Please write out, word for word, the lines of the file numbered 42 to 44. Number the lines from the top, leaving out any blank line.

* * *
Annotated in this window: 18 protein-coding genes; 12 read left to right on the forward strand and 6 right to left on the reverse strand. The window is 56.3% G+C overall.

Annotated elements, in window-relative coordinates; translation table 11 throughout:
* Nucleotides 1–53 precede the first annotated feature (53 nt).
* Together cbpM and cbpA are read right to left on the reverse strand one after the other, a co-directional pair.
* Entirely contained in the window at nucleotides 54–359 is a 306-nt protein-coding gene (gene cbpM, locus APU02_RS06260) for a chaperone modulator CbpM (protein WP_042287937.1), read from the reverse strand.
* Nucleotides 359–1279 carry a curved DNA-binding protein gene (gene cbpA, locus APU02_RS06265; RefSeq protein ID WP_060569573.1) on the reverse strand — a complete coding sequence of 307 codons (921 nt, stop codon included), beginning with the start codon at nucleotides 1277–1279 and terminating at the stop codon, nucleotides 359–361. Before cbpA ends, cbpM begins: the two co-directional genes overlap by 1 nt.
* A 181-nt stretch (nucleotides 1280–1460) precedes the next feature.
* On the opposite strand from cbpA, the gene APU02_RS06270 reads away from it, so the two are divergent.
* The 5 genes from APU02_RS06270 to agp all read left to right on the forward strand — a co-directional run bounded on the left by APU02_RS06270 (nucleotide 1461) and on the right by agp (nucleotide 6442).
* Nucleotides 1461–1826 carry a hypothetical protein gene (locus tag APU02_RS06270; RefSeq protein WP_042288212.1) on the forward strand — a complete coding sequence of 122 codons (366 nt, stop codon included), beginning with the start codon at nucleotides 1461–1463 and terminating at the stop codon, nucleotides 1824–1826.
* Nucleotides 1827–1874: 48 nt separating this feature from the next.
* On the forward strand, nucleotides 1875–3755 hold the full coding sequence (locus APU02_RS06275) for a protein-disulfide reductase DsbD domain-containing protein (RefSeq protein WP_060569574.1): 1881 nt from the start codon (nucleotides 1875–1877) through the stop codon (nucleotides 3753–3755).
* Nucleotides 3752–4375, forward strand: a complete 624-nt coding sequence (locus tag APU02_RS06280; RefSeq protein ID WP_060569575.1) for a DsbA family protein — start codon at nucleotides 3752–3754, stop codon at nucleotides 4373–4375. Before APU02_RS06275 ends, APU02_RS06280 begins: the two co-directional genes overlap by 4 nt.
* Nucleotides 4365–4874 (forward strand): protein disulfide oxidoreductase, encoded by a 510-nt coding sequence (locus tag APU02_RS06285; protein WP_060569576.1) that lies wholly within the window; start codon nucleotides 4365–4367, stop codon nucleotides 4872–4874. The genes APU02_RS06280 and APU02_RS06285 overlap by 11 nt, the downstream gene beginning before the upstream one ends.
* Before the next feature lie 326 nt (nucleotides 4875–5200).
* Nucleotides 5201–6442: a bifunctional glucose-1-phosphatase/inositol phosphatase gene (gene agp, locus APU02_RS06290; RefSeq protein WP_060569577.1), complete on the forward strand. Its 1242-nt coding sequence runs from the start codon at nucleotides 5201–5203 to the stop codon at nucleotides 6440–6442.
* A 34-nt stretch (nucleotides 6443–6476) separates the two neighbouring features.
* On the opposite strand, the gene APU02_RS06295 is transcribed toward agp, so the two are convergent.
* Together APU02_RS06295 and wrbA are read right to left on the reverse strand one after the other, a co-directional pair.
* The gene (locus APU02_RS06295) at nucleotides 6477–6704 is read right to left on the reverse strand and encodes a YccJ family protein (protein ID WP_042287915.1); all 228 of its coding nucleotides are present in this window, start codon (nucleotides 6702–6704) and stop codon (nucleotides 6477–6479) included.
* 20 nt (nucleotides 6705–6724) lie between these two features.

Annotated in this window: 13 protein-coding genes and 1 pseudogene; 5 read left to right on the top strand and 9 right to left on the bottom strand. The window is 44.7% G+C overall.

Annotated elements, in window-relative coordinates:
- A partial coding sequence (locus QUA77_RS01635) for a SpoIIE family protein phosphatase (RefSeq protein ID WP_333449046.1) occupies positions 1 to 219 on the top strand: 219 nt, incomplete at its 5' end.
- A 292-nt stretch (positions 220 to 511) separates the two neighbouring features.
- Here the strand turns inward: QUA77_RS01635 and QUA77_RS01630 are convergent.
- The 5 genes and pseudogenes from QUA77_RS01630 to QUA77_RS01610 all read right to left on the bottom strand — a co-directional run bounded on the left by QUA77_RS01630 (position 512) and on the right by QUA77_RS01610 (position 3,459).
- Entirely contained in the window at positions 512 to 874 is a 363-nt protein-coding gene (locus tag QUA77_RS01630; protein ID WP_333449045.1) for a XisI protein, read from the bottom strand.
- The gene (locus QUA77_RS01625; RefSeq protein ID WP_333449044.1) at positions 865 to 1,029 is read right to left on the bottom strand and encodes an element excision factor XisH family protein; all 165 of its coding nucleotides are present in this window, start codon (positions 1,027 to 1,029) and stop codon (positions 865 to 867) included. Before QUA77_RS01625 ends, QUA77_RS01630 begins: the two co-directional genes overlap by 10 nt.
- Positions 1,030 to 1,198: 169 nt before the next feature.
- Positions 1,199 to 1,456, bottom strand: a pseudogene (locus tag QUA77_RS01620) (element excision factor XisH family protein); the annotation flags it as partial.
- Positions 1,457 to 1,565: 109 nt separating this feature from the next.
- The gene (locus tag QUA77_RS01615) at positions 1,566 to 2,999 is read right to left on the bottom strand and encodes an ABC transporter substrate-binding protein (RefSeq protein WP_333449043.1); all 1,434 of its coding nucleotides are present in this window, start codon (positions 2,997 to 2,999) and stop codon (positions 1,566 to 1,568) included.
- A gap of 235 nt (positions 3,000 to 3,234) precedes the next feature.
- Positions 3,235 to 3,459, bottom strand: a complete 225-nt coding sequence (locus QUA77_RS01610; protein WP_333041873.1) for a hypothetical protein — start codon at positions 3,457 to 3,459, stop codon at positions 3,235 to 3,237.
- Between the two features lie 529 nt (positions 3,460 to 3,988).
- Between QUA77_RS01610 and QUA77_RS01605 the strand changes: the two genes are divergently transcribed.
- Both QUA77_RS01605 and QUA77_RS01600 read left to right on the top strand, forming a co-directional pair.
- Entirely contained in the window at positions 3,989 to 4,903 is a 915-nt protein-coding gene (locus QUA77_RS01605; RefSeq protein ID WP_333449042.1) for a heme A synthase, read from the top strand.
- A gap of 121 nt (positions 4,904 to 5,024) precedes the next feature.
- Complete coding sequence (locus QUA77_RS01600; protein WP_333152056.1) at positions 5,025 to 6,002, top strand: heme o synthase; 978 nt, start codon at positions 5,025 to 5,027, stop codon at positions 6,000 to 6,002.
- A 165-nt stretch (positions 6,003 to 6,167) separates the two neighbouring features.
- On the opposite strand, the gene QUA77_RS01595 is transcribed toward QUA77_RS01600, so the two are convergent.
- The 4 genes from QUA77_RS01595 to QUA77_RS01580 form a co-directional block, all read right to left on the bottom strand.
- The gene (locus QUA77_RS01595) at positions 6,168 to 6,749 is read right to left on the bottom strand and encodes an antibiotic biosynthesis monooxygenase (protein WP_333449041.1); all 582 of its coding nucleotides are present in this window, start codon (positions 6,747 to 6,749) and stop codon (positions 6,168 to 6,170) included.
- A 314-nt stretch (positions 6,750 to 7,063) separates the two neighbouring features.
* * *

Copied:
- A 165-nt stretch (positions 6,003 to 6,167) separates the two neighbouring features.
- On the opposite strand, the gene QUA77_RS01595 is transcribed toward QUA77_RS01600, so the two are convergent.
- The 4 genes from QUA77_RS01595 to QUA77_RS01580 form a co-directional block, all read right to left on the bottom strand.